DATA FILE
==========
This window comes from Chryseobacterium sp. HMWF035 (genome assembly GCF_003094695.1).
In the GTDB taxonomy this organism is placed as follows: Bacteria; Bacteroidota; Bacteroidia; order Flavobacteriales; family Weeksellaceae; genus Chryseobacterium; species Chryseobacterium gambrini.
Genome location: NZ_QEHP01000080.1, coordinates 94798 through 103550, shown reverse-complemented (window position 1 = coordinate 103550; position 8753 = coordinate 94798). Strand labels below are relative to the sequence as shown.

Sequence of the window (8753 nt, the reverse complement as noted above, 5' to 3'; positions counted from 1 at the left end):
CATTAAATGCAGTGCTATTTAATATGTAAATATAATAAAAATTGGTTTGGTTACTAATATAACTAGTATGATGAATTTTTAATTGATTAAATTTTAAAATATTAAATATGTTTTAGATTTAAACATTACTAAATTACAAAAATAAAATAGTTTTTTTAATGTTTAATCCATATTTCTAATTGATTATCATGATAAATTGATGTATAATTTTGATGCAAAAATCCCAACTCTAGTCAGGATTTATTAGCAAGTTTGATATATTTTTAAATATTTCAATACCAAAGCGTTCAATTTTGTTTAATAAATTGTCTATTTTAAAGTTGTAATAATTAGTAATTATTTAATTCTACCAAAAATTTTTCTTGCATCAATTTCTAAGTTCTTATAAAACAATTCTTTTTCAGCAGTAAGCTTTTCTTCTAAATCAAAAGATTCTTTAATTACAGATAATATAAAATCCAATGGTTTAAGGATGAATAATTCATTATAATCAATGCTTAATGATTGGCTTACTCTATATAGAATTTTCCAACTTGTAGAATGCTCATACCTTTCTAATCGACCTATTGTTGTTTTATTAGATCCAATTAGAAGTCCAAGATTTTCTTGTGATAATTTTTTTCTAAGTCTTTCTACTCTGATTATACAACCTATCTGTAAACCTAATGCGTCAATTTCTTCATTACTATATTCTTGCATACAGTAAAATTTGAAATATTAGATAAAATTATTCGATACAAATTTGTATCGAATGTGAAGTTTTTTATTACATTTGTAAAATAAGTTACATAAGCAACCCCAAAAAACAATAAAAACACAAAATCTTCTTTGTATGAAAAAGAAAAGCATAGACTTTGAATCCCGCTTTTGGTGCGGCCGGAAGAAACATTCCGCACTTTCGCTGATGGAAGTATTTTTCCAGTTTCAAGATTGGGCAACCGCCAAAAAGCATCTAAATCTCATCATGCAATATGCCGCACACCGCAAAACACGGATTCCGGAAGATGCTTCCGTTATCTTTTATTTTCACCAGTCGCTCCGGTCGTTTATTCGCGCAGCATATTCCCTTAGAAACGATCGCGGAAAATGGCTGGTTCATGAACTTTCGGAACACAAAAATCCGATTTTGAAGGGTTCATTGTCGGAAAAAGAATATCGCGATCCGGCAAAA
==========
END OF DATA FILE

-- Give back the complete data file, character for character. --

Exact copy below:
This window comes from Chryseobacterium sp. HMWF035 (genome assembly GCF_003094695.1).
In the GTDB taxonomy this organism is placed as follows: Bacteria; Bacteroidota; Bacteroidia; order Flavobacteriales; family Weeksellaceae; genus Chryseobacterium; species Chryseobacterium gambrini.
Genome location: NZ_QEHP01000080.1, coordinates 94798 through 103550, shown reverse-complemented (window position 1 = coordinate 103550; position 8753 = coordinate 94798). Strand labels below are relative to the sequence as shown.

Sequence of the window (8753 nt, the reverse complement as noted above, 5' to 3'; positions counted from 1 at the left end):
CATTAAATGCAGTGCTATTTAATATGTAAATATAATAAAAATTGGTTTGGTTACTAATATAACTAGTATGATGAATTTTTAATTGATTAAATTTTAAAATATTAAATATGTTTTAGATTTAAACATTACTAAATTACAAAAATAAAATAGTTTTTTTAATGTTTAATCCATATTTCTAATTGATTATCATGATAAATTGATGTATAATTTTGATGCAAAAATCCCAACTCTAGTCAGGATTTATTAGCAAGTTTGATATATTTTTAAATATTTCAATACCAAAGCGTTCAATTTTGTTTAATAAATTGTCTATTTTAAAGTTGTAATAATTAGTAATTATTTAATTCTACCAAAAATTTTTCTTGCATCAATTTCTAAGTTCTTATAAAACAATTCTTTTTCAGCAGTAAGCTTTTCTTCTAAATCAAAAGATTCTTTAATTACAGATAATATAAAATCCAATGGTTTAAGGATGAATAATTCATTATAATCAATGCTTAATGATTGGCTTACTCTATATAGAATTTTCCAACTTGTAGAATGCTCATACCTTTCTAATCGACCTATTGTTGTTTTATTAGATCCAATTAGAAGTCCAAGATTTTCTTGTGATAATTTTTTTCTAAGTCTTTCTACTCTGATTATACAACCTATCTGTAAACCTAATGCGTCAATTTCTTCATTACTATATTCTTGCATACAGTAAAATTTGAAATATTAGATAAAATTATTCGATACAAATTTGTATCGAATGTGAAGTTTTTTATTACATTTGTAAAATAAGTTACATAAGCAACCCCAAAAAACAATAAAAACACAAAATCTTCTTTGTATGAAAAAGAAAAGCATAGACTTTGAATCCCGCTTTTGGTGCGGCCGGAAGAAACATTCCGCACTTTCGCTGATGGAAGTATTTTTCCAGTTTCAAGATTGGGCAACCGCCAAAAAGCATCTAAATCTCATCATGCAATATGCCGCACACCGCAAAACACGGATTCCGGAAGATGCTTCCGTTATCTTTTATTTTCACCAGTCGCTCCGGTCGTTTATTCGCGCAGCATATTCCCTTAGAAACGATCGCGGAAAATGGCTGGTTCATGAACTTTCGGAACACAAAAATCCGATTTTGAAGGGTTCATTGTCGGAAAAAGAATATCGCGATCCGGCAAAA